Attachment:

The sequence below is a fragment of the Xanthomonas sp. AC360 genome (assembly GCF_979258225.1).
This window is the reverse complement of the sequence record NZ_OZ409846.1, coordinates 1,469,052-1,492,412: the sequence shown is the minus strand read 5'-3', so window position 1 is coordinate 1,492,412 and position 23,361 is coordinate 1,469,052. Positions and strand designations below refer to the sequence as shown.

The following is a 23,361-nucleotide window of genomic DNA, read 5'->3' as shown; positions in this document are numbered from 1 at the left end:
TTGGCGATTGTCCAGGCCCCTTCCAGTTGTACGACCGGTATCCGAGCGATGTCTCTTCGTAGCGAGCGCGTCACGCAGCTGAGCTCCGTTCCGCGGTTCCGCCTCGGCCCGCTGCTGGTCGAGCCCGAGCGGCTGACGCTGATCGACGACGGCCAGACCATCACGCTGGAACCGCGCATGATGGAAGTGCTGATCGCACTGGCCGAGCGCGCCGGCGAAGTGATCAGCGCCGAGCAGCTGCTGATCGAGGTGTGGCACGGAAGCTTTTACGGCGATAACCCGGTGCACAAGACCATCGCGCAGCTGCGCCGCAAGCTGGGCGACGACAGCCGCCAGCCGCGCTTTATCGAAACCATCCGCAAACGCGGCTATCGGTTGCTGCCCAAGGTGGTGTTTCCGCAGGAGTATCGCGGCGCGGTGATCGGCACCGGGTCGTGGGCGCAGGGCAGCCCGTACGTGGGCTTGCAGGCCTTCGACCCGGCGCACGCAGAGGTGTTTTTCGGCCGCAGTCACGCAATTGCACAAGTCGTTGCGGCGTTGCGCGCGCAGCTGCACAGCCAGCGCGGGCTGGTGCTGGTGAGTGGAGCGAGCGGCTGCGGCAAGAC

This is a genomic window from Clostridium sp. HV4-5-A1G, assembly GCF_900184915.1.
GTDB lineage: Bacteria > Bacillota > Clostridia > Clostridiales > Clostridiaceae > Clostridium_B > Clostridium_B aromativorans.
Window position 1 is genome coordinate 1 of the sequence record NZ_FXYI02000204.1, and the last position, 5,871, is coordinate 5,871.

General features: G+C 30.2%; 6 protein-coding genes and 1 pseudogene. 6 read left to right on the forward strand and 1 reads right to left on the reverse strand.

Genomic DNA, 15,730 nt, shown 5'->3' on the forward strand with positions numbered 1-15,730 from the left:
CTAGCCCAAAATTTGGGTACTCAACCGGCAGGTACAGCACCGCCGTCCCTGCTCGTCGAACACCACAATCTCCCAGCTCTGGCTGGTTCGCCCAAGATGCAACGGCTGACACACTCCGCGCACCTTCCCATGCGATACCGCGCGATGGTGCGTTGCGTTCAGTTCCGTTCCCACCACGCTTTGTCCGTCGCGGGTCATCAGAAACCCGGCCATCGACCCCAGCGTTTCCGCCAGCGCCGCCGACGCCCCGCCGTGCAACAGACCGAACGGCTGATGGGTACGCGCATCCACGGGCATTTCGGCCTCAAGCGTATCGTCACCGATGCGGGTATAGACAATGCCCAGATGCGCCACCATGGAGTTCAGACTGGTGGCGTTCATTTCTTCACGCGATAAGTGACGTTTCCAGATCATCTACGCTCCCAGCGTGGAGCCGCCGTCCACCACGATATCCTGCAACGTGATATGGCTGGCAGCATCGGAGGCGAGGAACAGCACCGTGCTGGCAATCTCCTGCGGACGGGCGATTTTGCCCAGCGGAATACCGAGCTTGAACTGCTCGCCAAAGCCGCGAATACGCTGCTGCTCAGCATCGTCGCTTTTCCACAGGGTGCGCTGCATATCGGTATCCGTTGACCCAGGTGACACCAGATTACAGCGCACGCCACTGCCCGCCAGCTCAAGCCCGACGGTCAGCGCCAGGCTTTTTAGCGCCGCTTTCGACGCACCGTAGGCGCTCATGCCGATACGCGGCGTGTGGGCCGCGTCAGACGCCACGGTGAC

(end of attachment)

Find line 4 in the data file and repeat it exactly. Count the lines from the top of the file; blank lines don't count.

TTGGCGATTGTCCAGGCCCCTTCCAGTTGTACGACCGGTATCCGAGCGATGTCTCTTCGTAGCGAGCGCGTCACGCAGCTGAGCTCCGTTCCGCGGTTCCGCCTCGGCCCGCTGCTGGTCGAGCCCGAGCGGCTGACGCTGATCGACGACGGCCAGACCATCACGCTGGAACCGCGCATGATGGAAGTGCTGATCGCACTGGCCGAGCGCGCCGGCGAAGTGATCAGCGCCGAGCAGCTGCTGATCGAGGTGTGGCACGGAAGCTTTTACGGCGATAACCCGGTGCACAAGACCATCGCGCAGCTGCGCCGCAAGCTGGGCGACGACAGCCGCCAGCCGCGCTTTATCGAAACCATCCGCAAACGCGGCTATCGGTTGCTGCCCAAGGTGGTGTTTCCGCAGGAGTATCGCGGCGCGGTGATCGGCACCGGGTCGTGGGCGCAGGGCAGCCCGTACGTGGGCTTGCAGGCCTTCGACCCGGCGCACGCAGAGGTGTTTTTCGGCCGCAGTCACGCAATTGCACAAGTCGTTGCGGCGTTGCGCGCGCAGCTGCACAGCCAGCGCGGGCTGGTGCTGGTGAGTGGAGCGAGCGGCTGCGGCAAGAC